Concentrating now solely on the electronic-state excitation rates, we find that for a given altitude there is a large variation in the calculated rates for the different electronic states. This simply reflects (see figure 1) the difference in the magnitude and energy dependence of the various integral cross sections for these states. It is also apparent from figures 7 and 8 that the qualitative (shape) form for the altitude dependence of each electronic state excitation rate is similar in each case. Namely, the excitation rate rises significantly in magnitude between altitudes of 80–130 kms before reaching a plateau at ≈ 150 kms. Thereafter (> 150 kms) there is only a more modest variation of the excitation rates with altitude. This behaviour can be understood by considering the secondary electron energy distributions in figure 2, where for altitudes between 130 km and 350 kms and for electron energies greater than ≈ 7 eV (see table 1) there is not a significant variation in the relevant energy distributions with altitude.
We have reported nineteen new integral cross sections for excitation of electronic states in water and described the use of these and our other recently measured cross sections for electronic state excitation, as well as previously determined cross sections  for vibrational excitation, to calculate atmospherically relevant electron energy transfer rates and excitation rates for these inelastic processes in H2O. It was found that vibrational excitation represents a more dominant process than electronic state excitation, when dealing with both a thermal electron distribution and an auroral secondary electron distribution. As this was the first time that these rates have been determined for these processes, there were no other data for us to compare with our results.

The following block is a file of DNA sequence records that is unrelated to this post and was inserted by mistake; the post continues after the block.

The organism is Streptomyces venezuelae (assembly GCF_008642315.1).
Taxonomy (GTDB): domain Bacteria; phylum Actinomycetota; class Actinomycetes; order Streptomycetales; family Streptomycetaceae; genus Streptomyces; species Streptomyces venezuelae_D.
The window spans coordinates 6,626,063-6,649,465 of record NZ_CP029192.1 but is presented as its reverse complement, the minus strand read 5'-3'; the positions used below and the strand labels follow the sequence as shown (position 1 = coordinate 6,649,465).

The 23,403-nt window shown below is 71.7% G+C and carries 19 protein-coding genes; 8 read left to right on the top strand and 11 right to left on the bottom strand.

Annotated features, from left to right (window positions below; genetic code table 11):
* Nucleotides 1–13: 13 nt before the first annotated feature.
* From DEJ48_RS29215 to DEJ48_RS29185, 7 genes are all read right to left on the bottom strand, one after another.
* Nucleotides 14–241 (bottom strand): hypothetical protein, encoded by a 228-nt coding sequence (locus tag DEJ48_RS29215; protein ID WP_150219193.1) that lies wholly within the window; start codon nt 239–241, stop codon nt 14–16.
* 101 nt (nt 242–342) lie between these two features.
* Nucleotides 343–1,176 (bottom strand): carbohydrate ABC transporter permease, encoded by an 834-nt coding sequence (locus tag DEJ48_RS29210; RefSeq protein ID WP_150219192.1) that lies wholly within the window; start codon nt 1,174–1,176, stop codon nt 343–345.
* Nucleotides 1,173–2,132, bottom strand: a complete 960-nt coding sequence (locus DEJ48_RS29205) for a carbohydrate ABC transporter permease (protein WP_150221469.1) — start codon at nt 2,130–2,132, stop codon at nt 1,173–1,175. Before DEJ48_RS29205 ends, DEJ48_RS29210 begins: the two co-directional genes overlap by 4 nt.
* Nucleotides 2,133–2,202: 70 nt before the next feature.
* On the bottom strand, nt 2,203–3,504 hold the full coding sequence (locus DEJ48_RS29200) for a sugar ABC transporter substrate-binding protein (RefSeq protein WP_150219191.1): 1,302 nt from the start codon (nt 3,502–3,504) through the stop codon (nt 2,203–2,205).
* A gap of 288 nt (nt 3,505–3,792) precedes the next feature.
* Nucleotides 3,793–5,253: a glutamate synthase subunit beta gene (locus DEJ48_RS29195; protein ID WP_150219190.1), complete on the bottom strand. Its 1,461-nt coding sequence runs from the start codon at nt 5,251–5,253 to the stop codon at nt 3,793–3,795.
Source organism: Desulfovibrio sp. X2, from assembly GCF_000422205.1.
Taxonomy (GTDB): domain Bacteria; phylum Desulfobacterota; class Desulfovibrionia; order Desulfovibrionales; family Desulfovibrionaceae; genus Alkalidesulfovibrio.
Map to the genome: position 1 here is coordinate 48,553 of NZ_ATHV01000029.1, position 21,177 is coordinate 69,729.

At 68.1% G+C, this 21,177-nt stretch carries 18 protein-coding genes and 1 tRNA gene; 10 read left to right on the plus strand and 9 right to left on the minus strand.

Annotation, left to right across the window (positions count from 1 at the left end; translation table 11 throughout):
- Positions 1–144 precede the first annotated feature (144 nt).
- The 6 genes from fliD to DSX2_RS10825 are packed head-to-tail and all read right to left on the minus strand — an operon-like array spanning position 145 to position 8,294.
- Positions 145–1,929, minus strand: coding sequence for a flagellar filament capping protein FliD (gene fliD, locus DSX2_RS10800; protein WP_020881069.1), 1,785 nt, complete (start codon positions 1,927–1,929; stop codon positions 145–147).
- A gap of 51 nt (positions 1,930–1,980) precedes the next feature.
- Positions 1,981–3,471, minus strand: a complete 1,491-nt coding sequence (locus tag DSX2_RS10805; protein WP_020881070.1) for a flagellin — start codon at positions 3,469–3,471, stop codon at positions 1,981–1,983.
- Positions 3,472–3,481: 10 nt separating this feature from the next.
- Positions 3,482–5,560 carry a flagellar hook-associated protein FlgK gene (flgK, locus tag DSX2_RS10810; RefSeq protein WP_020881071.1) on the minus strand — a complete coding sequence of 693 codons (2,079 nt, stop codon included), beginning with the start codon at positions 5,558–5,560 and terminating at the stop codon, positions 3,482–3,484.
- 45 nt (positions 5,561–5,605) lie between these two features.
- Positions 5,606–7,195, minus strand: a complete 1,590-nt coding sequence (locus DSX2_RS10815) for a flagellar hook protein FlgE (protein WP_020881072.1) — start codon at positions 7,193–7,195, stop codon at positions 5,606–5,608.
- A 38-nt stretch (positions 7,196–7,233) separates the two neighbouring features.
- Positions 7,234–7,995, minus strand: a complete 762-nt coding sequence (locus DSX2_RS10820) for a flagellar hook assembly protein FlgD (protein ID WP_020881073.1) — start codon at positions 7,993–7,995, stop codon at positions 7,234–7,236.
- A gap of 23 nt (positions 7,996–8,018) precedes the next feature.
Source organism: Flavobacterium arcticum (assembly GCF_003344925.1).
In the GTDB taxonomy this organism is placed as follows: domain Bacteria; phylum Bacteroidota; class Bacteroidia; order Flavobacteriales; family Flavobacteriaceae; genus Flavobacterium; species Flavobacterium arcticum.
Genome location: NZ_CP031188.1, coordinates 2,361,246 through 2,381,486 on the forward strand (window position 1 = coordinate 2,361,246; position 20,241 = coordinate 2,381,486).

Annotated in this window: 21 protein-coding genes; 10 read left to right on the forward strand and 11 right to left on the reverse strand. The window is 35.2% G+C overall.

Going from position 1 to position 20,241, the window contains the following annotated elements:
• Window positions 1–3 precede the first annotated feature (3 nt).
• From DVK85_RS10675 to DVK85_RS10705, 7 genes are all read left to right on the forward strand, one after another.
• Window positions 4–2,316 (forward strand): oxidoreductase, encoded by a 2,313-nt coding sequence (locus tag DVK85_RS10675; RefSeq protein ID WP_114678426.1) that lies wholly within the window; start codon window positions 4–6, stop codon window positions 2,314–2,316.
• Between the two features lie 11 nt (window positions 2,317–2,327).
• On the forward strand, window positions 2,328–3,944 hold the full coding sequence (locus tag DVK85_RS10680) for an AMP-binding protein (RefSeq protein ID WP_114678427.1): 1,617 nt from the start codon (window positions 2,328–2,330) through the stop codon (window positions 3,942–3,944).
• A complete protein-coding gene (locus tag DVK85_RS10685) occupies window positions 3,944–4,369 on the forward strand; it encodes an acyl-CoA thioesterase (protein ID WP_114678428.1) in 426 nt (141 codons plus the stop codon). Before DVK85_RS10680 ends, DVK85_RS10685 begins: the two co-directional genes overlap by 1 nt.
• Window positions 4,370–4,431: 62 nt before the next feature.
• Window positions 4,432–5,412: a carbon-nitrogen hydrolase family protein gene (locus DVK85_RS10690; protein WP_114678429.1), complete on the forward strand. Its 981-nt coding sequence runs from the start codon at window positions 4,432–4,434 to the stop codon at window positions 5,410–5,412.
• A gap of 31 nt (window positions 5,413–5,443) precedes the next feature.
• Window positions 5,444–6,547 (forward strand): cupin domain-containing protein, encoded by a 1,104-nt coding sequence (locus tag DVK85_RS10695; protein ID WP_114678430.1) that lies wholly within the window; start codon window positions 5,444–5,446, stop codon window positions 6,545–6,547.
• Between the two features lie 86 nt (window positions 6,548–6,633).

The calculation of these rates was an important first step towards including H2O in our statistical equilibrium code of the Earth's Ionosphere. However, more data are needed before H2O can be fully integrated into the statistical equilibrium code including transition probabilities, quenching rates and atmospheric densities of H2O at the relevant altitudes. Hence no new conclusions can yet be drawn about the origins of the Mienel bands. However, once these extra data are determined, or successfully located in the existing literature, the statistical equilibrium code will be updated and a full investigation for electron-driven processes in atmospheric H2O will be conducted.
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This work was supported in part by the Australian Research Council through its Centres of Excellence Programme. One of us (PT) also wishes to thank the Ferry Trust for financial support.
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Thorn, P., Campbell, L. & Brunger, M. Electron excitation and energy transfer rates for H2O in the upper atmosphere. PMC Phys B 2, 1 (2009). https://doi.org/10.1186/1754-0429-2-1
- Vibrational Level
- Vibrational Excitation
- Integral Cross Section
- International Reference Ionosphere
- Excitation Rate